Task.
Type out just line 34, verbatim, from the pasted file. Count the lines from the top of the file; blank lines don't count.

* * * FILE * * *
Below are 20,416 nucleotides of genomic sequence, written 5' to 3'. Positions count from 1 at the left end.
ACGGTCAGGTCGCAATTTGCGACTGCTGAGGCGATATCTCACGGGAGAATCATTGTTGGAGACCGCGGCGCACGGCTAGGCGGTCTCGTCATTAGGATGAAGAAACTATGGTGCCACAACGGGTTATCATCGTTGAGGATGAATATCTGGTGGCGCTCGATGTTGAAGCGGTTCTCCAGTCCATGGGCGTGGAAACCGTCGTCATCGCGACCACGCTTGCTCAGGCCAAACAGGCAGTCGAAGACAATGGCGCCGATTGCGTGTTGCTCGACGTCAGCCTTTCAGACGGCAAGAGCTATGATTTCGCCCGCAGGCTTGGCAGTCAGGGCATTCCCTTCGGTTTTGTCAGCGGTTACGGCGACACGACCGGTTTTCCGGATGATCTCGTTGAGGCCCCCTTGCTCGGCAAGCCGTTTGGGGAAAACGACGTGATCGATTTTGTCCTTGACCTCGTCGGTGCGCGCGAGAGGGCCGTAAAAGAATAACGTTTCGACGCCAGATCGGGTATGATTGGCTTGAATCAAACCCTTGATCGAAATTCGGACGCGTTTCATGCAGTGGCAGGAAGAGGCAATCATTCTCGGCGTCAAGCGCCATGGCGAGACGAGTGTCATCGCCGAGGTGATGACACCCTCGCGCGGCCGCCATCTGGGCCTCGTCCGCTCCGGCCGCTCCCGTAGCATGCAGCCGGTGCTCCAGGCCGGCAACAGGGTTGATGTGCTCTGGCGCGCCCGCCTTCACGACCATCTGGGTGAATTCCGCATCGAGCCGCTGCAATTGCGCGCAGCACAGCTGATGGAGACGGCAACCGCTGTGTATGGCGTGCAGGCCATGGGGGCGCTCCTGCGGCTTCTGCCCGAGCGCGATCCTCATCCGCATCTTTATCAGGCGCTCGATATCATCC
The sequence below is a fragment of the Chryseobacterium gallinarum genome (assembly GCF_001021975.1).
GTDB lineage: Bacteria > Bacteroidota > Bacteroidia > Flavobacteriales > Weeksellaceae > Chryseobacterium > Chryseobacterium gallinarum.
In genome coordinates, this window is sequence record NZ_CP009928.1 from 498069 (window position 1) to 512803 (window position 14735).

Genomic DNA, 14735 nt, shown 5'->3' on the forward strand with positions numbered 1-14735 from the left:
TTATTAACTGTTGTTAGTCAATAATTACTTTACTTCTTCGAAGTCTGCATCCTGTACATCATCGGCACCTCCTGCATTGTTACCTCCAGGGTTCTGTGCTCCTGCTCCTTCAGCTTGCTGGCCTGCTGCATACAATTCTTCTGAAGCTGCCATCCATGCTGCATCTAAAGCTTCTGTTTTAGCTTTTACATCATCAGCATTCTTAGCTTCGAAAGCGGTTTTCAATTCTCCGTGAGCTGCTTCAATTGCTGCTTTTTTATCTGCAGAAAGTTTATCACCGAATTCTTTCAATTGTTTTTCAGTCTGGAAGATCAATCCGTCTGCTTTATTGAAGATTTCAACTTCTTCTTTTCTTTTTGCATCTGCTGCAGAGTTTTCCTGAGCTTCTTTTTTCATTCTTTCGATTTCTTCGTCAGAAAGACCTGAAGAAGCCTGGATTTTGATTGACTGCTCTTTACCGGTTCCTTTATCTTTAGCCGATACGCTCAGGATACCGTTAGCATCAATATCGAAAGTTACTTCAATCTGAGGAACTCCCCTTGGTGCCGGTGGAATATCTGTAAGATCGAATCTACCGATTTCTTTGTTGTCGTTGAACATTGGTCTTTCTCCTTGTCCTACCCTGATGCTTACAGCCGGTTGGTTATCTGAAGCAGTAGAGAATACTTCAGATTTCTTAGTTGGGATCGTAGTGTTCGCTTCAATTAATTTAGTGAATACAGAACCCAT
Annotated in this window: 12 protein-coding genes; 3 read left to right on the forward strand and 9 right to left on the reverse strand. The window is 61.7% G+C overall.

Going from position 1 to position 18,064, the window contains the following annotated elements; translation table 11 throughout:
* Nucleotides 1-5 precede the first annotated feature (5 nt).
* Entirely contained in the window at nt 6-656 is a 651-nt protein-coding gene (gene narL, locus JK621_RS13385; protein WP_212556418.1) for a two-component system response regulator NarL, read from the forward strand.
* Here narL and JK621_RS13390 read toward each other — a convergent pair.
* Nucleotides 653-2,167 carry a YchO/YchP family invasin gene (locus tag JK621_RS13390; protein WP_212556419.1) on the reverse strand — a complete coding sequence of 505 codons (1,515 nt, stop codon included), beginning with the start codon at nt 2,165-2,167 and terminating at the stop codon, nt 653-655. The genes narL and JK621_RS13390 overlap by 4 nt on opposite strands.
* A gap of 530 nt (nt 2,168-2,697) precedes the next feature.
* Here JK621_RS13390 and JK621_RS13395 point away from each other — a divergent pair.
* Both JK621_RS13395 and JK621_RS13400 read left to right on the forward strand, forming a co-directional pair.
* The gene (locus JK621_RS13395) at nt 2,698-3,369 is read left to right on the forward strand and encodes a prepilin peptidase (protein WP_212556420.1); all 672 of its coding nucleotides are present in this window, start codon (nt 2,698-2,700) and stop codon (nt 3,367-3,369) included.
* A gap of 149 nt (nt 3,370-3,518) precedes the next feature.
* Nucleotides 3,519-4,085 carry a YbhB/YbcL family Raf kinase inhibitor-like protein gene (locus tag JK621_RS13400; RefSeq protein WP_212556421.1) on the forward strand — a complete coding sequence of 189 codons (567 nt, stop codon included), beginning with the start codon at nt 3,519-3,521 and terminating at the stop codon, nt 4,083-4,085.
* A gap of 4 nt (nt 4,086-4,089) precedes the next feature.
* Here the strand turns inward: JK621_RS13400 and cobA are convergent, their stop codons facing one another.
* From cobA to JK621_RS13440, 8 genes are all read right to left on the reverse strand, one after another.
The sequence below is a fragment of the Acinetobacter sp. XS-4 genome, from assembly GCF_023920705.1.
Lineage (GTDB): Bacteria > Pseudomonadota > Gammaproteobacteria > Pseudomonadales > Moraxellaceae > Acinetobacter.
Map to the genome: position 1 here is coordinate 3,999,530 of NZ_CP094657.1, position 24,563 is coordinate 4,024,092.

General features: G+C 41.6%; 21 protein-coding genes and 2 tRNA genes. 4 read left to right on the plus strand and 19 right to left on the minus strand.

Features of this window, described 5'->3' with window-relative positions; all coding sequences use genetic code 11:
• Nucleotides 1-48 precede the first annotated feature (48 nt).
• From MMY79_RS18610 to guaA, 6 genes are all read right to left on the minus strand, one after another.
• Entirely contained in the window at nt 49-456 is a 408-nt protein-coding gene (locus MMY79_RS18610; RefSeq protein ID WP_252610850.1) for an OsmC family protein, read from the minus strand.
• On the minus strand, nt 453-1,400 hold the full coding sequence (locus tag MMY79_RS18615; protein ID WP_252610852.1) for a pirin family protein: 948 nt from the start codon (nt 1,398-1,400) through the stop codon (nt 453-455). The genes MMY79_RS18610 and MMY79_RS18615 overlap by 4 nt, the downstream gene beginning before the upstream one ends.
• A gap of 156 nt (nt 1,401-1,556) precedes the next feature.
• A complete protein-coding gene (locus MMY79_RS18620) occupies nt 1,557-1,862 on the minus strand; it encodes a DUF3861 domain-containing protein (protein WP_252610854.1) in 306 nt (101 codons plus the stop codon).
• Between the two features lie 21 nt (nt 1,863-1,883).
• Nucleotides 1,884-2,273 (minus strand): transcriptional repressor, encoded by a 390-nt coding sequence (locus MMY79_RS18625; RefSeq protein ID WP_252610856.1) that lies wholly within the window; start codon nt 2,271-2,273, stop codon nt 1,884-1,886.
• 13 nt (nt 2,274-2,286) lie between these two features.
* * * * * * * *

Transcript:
• Between the two features lie 21 nt (nt 1,863-1,883).